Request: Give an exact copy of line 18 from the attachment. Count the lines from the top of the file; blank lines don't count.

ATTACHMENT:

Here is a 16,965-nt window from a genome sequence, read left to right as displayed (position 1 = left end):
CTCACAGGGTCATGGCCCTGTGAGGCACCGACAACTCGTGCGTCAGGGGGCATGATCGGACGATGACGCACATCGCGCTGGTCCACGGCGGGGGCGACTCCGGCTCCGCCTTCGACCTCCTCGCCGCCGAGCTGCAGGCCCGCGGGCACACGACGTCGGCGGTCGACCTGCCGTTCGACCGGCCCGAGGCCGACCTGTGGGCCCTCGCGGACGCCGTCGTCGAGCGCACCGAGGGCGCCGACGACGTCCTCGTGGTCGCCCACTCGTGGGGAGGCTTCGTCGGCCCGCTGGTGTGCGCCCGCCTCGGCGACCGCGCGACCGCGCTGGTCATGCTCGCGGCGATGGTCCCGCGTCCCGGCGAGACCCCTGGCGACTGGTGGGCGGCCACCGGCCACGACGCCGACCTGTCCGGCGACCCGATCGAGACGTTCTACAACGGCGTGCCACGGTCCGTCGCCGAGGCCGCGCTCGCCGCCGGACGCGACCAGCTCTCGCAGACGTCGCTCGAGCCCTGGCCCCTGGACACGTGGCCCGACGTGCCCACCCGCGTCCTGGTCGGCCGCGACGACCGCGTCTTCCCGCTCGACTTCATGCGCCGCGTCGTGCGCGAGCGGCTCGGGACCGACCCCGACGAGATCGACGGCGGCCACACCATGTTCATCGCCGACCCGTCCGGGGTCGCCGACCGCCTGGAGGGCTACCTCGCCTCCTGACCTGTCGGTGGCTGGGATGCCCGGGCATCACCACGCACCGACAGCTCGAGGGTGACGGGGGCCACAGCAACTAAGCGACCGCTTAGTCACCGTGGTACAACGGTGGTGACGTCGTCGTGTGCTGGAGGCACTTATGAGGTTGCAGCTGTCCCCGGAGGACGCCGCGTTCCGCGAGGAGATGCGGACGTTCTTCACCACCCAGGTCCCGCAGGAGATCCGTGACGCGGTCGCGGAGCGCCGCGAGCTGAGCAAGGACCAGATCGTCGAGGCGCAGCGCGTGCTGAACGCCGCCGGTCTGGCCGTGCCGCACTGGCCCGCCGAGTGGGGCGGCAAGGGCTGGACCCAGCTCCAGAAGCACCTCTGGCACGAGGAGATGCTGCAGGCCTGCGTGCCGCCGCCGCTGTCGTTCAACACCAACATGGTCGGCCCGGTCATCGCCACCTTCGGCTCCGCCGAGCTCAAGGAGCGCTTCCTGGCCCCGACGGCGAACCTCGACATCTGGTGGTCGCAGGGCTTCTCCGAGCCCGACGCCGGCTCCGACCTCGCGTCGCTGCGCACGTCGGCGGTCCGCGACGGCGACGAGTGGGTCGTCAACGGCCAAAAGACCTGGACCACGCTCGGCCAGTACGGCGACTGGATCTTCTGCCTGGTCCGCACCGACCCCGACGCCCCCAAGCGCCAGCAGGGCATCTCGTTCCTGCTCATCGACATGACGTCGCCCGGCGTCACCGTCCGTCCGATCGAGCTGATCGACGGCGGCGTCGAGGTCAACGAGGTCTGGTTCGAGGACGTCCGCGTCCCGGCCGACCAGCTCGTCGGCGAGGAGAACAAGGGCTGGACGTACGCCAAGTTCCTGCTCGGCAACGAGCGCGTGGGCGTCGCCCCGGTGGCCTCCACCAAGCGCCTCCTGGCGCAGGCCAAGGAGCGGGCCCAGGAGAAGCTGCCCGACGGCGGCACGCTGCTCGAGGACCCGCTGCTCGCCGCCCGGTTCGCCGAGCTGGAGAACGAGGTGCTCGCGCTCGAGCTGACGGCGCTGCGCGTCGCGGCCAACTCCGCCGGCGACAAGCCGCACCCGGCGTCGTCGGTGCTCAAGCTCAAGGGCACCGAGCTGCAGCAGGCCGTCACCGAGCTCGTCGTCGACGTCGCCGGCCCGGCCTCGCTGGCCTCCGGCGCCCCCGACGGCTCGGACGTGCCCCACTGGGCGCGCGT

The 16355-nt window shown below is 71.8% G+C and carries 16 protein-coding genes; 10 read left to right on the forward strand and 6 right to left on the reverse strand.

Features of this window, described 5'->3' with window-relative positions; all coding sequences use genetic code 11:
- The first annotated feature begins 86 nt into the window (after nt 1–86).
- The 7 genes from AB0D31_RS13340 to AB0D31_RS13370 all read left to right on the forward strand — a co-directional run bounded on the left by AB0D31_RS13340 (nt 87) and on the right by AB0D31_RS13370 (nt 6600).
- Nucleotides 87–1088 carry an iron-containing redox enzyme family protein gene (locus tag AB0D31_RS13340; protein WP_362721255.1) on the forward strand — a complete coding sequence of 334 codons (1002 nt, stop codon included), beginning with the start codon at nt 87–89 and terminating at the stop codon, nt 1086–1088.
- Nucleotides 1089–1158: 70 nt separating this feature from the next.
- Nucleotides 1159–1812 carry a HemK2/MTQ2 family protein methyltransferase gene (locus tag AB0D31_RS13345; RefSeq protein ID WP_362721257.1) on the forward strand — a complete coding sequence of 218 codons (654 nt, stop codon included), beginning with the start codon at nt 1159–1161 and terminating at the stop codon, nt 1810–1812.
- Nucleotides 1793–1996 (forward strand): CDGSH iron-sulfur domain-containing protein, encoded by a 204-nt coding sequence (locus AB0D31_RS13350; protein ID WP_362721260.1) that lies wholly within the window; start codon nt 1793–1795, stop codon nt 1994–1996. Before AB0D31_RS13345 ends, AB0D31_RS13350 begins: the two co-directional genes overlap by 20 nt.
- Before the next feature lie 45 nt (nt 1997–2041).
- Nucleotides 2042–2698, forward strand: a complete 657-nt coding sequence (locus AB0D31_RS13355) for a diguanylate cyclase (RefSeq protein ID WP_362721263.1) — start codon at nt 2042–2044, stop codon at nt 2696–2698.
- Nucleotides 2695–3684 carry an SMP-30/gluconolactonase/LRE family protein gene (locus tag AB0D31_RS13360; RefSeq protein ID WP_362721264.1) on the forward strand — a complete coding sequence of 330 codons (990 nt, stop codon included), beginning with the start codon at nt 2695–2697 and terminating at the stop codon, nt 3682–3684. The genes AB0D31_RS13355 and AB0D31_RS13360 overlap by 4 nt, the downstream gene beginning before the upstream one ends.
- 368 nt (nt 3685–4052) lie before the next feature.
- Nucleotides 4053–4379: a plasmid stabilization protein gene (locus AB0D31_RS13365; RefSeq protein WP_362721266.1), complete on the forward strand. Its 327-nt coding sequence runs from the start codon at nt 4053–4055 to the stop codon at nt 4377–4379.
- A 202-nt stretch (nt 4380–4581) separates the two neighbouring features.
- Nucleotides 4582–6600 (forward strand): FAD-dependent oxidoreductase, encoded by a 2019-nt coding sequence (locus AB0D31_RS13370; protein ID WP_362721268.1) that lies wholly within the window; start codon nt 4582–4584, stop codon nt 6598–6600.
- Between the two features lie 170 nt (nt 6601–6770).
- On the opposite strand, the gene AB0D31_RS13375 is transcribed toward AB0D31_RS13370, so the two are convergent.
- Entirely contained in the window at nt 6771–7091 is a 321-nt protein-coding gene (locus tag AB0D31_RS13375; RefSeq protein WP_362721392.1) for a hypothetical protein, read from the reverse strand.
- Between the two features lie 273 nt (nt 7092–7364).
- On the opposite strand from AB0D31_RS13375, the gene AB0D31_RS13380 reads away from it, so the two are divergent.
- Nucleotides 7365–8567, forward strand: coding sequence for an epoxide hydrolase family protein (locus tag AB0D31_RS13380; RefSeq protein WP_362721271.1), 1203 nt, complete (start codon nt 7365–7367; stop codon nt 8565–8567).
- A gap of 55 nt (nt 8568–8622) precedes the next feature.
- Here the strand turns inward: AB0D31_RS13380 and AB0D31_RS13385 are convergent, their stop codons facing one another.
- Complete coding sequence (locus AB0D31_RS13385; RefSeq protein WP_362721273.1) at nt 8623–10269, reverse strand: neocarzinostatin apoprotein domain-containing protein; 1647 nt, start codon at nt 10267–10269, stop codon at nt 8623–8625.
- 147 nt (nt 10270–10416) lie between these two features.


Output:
- Between the two features lie 170 nt (nt 6601–6770).